Our next train is somehow older than the last. It looks as if its best days were during the prime of my grandfather’s life, but like a baby boomer – it’s nothing if not stubborn. It hauls us slowly, inexorably up into the mountains to where the sluggish Padas River is a far hungrier beast.
White Water Rafting the Padas River
It’s mid-morning by the time we reach our destination, although it feels much later given the early start we’ve all made to be here.
We’re divided up into our tour groups like confused livestock, meekly following whoever shouts a word we recognise.
We all tackle the river together, but briefings are done by the individual companies. Our hosts, Riverbug, are a short walk from the station.
Helmets and life jackets are assigned, groups are decided, and a cursory safety demonstration is given. It’s more jokes than information, but it puts us all at ease.
Soon enough, we’re all awake enough to start making introductions and joking. I’m with a foursome of Europeans and my guide. He looks even more nervous than I am.
“I always drink the river,” he jokes, “Every time I come, I spend more time in the water than on the boat”.
We all make fun of his reticence, although I’m sure I’m not alone in being a bit nervous. Anything that comes with a disclaimer and a waiver needs to be taken seriously, in my experience.
Soon, we’re wading into the river and clambering into our boat. None of us do it with a great deal of grace, but we’re hurriedly perched in our assigned positions.
The river is lower than is ideal, which means our guide has to work all the harder to make sure we end up in the water.
It’s all a part of the experience. The rapids certainly aren’t enough on their own to unseat us, but our guide is certainly adept at it.
It’s on one of these unscheduled baptisms in the muddy brown water that I have what I could melodramatically call a ‘near death experience’, but which the benefit of hindsight shows me was little more than a scare.
Tumbled backwards out of the raft, my helmet strikes a rock. Floundering about in a world of alternating darkness and disorienting flashes of life, I kick for the surface and find my ascent blocked.
Frightened, but not yet panicked, I duck back under the churning water and try again.
I strike the raft again. My lungs burning, I begin to let that primal idiocy take over. I kick up again, shoving with my hands as if I could somehow lift a raft with six people in it, and inhale a heaping helping of flavourful water in the process.
Thankfully (for me at least) the boat has capsized and everybody has tumbled out of it. Instead of having to produce a feat of superhero like strength to lift the raft, I instead emerge into the confusing darkness and air trapped underneath it.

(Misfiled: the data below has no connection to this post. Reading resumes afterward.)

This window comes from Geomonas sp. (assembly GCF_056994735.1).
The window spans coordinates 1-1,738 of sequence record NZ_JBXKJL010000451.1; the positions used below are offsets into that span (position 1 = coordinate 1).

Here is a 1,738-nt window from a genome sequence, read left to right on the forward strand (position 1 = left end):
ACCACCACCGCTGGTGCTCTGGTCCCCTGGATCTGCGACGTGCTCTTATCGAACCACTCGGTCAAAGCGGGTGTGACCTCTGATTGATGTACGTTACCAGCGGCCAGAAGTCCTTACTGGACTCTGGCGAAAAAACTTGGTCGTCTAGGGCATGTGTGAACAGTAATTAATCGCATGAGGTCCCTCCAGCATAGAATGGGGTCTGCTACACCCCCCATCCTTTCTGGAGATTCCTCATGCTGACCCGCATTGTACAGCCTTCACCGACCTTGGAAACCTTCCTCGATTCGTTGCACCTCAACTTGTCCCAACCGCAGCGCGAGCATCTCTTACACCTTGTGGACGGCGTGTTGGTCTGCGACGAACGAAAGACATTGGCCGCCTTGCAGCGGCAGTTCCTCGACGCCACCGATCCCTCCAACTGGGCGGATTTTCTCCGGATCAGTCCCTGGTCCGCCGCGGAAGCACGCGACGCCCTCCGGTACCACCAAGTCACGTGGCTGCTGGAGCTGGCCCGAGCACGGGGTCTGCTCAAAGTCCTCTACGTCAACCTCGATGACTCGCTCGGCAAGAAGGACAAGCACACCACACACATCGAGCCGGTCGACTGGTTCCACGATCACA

Gasping gratefully for air, I finally extricate myself and emerge to find my companions a laughing, sodden mess.
We’re still drifting downriver, none of us the worse for wear, and my supposed brush with death seems a silly bump in the road.
The remainder of the trip is considerably less life-affirming. We chat, we drift, we occasionally tumble into the water laughing like children, and it all passes by at a pleasant pace.
My Dutch companion and I drift on our backs for a while, dismissing the raft for a little serenity and the feeling of the world drifting by us.
“Your job, it sounds very interesting,” he observes, “But isn’t it lonely?”
I’m so used to people gushing with envy for what I do, that it startles me for a moment.
It is lonely. Immensely so, at times.
I’m away from my family for eleven months of the year.
My oldest friendships are preserved by a mixture of Skype D&D sessions, occasional texts, and gifs shared over Facebook Messenger.
My friendships in China, although fun in the heat of a booze-filled evening, tend to be superficial things.
There are a few good friends who make up for it, of course, but mostly, it’s lots of transitory friendships and temporary flings that salve the ego but do little for the soul.
Our conversation lapses and I’m left alone with that thought.
We eventually feel rocks and muddy earth beneath us, signalling that it’s time for us to wade onto dry land and leave behind the madness of the day.
Bedraggled and more awake than I have any right to feel, I join my makeshift ‘crew’ for a BBQ lunch and small talk.
When the train comes, we all shuffle onto it and find a seat as best we can.
Temporary friendships are largely forgotten as sleep overtakes us. We listen to podcasts or stare dazedly out the window.
Most of us just pass out.
Goodbyes are said at the station, half-hearted promises are made to stay in touch, and we all go our separate ways.
As twilight closes overhead and I’m allowed some time to reflect on the ups and downs of the day, I’m filled with a mixture of emotions.
Gratitude for the experience.
Sadness at the fact it was spent alone amidst a crowd of strangers.
Excitement for the adventures to come.
It was a day I’ll remember for a long while, and not just because of the thrills. The train ride was like a trip back in time and, in the many silences that accompanied me, I was better able to appreciate not only the superficial beauty of the landscape – but the persistent beauty of Sabah as a whole.
I’ll be back.
My experience with Riverbug Tours was part of the #HelloSabah campaign with Sabah Tourism Board. All thoughts are my own.